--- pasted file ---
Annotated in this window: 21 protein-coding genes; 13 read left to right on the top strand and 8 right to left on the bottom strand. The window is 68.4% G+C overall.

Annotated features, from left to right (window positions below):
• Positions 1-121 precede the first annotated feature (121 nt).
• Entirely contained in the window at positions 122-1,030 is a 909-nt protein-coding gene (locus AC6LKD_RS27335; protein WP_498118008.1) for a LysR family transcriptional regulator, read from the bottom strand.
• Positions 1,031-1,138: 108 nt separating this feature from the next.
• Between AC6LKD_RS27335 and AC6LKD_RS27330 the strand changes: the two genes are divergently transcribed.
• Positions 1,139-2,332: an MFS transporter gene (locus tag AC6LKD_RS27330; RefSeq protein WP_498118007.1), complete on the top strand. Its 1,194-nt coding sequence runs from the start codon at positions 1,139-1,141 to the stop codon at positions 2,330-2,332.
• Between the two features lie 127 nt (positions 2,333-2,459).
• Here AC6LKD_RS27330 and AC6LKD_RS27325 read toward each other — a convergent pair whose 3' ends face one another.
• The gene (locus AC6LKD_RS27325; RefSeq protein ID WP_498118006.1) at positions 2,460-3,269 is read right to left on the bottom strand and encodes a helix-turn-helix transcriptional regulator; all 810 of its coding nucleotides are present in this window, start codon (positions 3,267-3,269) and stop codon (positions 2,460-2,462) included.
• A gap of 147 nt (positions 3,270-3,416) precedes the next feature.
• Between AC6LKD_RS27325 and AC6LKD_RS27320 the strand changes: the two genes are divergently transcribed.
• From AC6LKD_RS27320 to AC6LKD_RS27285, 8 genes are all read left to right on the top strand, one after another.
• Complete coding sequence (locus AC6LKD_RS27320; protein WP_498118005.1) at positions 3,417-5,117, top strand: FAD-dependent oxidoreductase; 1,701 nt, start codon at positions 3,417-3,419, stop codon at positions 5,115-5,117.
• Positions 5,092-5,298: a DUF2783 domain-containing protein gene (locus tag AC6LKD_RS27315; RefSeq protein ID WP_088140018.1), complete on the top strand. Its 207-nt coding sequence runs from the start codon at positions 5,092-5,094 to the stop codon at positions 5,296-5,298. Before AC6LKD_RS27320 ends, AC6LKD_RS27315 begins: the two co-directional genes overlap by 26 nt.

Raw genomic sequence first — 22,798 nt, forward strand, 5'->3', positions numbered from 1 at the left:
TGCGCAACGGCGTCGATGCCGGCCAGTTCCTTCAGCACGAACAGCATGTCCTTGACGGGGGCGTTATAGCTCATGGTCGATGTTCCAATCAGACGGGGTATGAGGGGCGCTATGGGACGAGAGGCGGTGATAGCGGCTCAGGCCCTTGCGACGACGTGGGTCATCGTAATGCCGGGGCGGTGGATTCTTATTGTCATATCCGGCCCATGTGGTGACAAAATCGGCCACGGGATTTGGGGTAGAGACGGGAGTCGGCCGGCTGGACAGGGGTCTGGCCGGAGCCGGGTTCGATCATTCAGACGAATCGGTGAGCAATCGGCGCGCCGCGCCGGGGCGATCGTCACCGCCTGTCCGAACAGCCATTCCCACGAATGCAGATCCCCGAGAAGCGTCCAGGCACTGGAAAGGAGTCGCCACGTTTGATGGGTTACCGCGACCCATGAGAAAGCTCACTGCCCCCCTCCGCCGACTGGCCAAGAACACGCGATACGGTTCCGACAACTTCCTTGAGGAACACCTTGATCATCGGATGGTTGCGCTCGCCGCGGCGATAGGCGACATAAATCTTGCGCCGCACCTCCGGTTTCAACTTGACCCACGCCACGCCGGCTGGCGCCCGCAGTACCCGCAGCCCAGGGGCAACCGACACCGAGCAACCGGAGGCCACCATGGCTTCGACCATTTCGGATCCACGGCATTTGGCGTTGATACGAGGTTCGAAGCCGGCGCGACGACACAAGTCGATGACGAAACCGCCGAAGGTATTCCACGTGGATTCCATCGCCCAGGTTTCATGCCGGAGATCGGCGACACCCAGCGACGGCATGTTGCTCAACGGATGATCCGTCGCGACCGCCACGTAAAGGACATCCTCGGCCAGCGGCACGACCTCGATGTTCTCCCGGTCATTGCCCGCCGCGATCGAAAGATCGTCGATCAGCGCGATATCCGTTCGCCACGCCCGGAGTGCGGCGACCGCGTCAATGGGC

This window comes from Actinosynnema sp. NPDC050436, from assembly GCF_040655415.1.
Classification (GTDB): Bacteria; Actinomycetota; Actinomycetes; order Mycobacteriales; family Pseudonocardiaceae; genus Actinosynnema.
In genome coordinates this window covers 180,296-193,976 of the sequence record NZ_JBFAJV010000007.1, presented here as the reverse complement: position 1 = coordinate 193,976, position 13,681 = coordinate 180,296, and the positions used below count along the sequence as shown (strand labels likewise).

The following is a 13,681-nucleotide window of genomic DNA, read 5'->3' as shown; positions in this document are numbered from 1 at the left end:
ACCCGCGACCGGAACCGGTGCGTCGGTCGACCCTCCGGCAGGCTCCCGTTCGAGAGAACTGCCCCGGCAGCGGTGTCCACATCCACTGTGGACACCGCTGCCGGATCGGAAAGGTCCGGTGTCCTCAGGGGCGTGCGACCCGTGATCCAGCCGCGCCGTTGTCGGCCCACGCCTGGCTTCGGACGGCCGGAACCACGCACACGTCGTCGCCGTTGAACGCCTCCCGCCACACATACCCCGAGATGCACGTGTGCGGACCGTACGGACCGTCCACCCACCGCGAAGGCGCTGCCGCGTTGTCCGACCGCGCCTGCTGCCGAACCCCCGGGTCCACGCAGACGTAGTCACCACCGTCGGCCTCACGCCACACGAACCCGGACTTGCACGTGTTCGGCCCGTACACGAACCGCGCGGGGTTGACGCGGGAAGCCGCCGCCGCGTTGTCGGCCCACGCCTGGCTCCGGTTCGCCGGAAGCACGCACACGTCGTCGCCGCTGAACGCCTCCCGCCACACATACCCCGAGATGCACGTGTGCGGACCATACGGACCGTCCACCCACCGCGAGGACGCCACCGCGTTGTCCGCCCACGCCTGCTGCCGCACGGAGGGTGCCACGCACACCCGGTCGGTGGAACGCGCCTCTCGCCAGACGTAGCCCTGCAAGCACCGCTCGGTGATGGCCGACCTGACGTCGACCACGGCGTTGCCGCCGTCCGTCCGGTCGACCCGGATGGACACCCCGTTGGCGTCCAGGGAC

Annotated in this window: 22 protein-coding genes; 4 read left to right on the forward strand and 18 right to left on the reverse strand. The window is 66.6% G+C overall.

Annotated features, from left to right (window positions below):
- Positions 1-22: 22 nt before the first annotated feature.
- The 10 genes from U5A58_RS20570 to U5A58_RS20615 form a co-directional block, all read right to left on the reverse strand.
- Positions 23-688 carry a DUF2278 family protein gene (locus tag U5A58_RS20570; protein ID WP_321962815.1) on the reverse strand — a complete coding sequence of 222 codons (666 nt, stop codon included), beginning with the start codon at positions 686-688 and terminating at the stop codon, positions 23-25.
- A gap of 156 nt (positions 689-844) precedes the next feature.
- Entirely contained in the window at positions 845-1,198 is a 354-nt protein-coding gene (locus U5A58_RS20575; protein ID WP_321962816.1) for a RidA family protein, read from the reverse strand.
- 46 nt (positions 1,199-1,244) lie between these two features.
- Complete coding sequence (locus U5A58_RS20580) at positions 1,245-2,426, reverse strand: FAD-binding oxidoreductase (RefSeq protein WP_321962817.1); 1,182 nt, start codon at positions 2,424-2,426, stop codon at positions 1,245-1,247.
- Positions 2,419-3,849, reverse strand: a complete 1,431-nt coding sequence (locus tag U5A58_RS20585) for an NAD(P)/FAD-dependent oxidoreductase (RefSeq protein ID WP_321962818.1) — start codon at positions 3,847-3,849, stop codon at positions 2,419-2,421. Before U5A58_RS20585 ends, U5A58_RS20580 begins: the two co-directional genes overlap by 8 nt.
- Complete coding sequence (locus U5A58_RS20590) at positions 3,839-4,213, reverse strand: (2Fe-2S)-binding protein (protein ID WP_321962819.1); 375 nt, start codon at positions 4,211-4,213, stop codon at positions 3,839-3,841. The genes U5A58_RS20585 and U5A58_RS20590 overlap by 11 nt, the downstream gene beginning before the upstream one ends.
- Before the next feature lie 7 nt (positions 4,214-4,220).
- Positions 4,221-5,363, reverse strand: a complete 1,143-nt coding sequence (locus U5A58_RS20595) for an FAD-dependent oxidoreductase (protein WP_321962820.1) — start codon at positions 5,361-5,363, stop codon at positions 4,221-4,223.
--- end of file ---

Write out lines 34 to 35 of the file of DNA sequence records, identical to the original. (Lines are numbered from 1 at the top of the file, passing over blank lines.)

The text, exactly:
- Before the next feature lie 7 nt (positions 4,214-4,220).
- Positions 4,221-5,363, reverse strand: a complete 1,143-nt coding sequence (locus U5A58_RS20595) for an FAD-dependent oxidoreductase (protein WP_321962820.1) — start codon at positions 5,361-5,363, stop codon at positions 4,221-4,223.